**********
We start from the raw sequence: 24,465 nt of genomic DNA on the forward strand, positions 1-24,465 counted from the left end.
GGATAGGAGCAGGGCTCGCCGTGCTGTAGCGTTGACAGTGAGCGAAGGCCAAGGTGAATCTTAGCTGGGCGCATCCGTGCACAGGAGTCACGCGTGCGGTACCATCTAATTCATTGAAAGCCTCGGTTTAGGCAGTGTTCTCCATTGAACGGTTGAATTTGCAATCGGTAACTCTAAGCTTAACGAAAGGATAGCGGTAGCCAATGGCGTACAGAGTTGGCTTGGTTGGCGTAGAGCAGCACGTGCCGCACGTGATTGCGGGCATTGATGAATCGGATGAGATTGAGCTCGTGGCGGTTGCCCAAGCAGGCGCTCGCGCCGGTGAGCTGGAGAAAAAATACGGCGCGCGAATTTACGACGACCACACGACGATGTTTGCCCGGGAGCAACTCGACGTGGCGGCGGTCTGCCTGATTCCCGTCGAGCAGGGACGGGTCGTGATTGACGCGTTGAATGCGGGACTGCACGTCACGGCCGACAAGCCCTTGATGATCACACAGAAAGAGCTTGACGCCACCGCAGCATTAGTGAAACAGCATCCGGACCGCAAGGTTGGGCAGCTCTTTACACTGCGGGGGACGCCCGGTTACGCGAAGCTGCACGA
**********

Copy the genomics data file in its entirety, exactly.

We start from the raw sequence: 24,465 nt of genomic DNA on the forward strand, positions 1-24,465 counted from the left end.
GGATAGGAGCAGGGCTCGCCGTGCTGTAGCGTTGACAGTGAGCGAAGGCCAAGGTGAATCTTAGCTGGGCGCATCCGTGCACAGGAGTCACGCGTGCGGTACCATCTAATTCATTGAAAGCCTCGGTTTAGGCAGTGTTCTCCATTGAACGGTTGAATTTGCAATCGGTAACTCTAAGCTTAACGAAAGGATAGCGGTAGCCAATGGCGTACAGAGTTGGCTTGGTTGGCGTAGAGCAGCACGTGCCGCACGTGATTGCGGGCATTGATGAATCGGATGAGATTGAGCTCGTGGCGGTTGCCCAAGCAGGCGCTCGCGCCGGTGAGCTGGAGAAAAAATACGGCGCGCGAATTTACGACGACCACACGACGATGTTTGCCCGGGAGCAACTCGACGTGGCGGCGGTCTGCCTGATTCCCGTCGAGCAGGGACGGGTCGTGATTGACGCGTTGAATGCGGGACTGCACGTCACGGCCGACAAGCCCTTGATGATCACACAGAAAGAGCTTGACGCCACCGCAGCATTAGTGAAACAGCATCCGGACCGCAAGGTTGGGCAGCTCTTTACACTGCGGGGGACGCCCGGTTACGCGAAGCTGCACGA